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A Glossary Of The Tribes And Castes Of The Punjab and North-West Frontier Province (Set Of Vol.3) - Book By H. A. Rose

Preface Of The Book 'A Glossary Of The Tribes And Castes Of The Punjab and North-West Frontier Province (Set Of Vol.3)' By H. A. Rose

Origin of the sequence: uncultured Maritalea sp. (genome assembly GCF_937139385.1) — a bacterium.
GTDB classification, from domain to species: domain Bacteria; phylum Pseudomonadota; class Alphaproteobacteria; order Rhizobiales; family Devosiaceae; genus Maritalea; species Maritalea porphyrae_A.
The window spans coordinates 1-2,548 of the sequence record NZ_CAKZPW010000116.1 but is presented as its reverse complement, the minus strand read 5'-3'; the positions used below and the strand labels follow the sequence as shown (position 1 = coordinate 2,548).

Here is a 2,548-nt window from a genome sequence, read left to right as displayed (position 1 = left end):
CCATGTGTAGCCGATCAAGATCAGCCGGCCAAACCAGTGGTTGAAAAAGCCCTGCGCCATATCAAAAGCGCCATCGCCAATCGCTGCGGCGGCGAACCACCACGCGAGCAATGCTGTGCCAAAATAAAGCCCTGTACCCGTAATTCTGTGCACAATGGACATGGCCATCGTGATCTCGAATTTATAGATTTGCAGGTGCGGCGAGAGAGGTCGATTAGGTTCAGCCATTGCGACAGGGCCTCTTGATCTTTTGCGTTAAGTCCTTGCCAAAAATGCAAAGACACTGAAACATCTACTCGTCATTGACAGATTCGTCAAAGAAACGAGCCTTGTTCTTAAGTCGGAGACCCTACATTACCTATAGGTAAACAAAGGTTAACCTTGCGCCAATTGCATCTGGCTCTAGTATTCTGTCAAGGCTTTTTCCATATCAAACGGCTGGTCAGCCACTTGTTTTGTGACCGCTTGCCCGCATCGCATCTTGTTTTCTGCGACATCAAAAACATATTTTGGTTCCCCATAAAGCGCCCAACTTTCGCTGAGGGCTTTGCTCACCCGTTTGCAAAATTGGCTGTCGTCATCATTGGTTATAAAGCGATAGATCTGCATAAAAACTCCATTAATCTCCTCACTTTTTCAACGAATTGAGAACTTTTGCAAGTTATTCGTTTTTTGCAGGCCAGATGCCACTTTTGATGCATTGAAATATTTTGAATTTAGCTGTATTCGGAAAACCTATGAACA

THE compilation of this the 1st volume of the Glossary of Tribes and Castes of the Punjab and North-West Frontier Province has occupied my leisure since the year 1903 when the Ethnographic Survey of India was inaugurated by the late Sir Herbert Risley. Fourteen years may appear a long time to have spent on this compilation, but the leisure of an official in India is necessarily limited and I feel that another four or five years might with advantage have been deveted to arranging my material better and completing various lines of enquiry. I may for instance cite the section on Hinduism, especially on Hinduism in the Himalayas, which seems to me to be painfully incomplete and is probably inaccurate. The enquiries made by Mr. H. W. Emerson, I.O.S., in the Bashahr State show that many primitive cus­toms which have been more or less worked into the various forms of. Hinduism survive in that part of the Himalaya& and I have no doubt whatever that similar survivals could be discovered by keen-witted officers in Kulu, Chamba and elsewhere. Officers who are gifted with flai1· often discover matters of historical and ethnographical importance which their less-talented predecessors have overlooked, despite all their efforts to add to our knowledge. Mr. G. C. L. Howell, I.O.S., has, for example, unearthed some valuable historical facts regarding the ancient kingdom of Makarasa in and the old Tibetan trade-routes in that valley. He has shown that these trade-routes have left their influence on the ethnical constituents of that part of the Himalayas and I have no doubt that facts of equal interest await sagacious investigators in other parts of these Provinces. But too often during the fourteen years that I have been occupied in my enquiries I have felt that as an official my leisure was entirely inadequate to do justice to them, and I have also felt that other officers also had little or no leisure to supplement my materials. I feel that one of the greatest perils which awaits an investigator in India is the temptation to overlook points which come within his personal observation and to shirk personal inquiry, because it involves personal responsi­bility. One always likes to have 'authority' to cite for a fact or its explanation. But I have also felt the truth that there is in India ' neither collaborator nor substitute in official life,' as Mr. J. C. Jack, I.C.S., and temporarily of the Royal Field Artillery, expre8ses the isolation which an investigator must always feel in India. Hence I trust that the present volume will be acceptable not as a work on the religious and social observance of the Punjab people so much as a compila­tion of raw material on which fuller and more systematic investigations may be based. This volume has been pieced together as material came to hand and as new books and writings came to my notice. For example in writing on Jainism I laboured under the great disadvantage of not hav­ing Mrs. Sinclair Stevenson's work The Heart of Jainism to refer to before that section had been printed. That valu­able work only appeared in 1915. The section on Islam is to my great regret very incomplete, because when I began to compile it I had no conception of the wealth of material which existed to throw light on the continuity of Islamic thought and tradition from mediaeval times down to the pre­sent day. An Indian friend has proposed to translate this section into Urdu and publish it separately with a view to the collection of additional material and the correction of the numerous errors into which I must have fallen. I hope that this proposal will materialise and that some day an Indian scholar with a competent knowledge of Arabic and Islamic religious literature will write a work which will altogether supersede the fragment which I have been able to compile. Hinduism is so vast a subject that I do not think any one inquirer could do justice to it. It appears to me for example that a thoroughly scientific study of the worship of Devi would be of immense interest and importance not only as a contribution to the history of Hinduism but also as a chapter in the evolution of human thought. The excellent series of booklets on the religious life of India inaugurated by the Right Revd. Dr. Whitehead, Bishop of Madras, in The Village Gods of South India, will provide an investiga­tor with materials for such studies, but in the history of such cults as those of Devi a vast deal remains to be done and the same remark will doubtless apply to the forthcom­ing studies on Vaishnavism, the Shaiva Siddhanta and kindred topics. It is understood that Dr. J. P. Vogel is taking up the study of Naga-worship which fully merits scientific examination and analysis. I for one do not regard Naga-deities as the idols of a primitive or degraded superstition. Just as Islam has its unseen world, so. pre-­Buddhist India bad evolved a belief in an under-world of spiritual or immaterial beings who manifested themselves in two main things that came from the- earth, the serpent and the stream. Both are associated with fertility; as the earth is the mother of vegetation and the sun its father. 1 But on this simple basis of metaphorically explained fact metaphysi­cal thought has built up endless theories which find expres­sion in an infinite range of popular beliefs as well as in philosophic literature. The only way in which the mazes of Hindu thought can ever be made intelligible to the Western mind will be by a scientific systematization of each phase of that thought.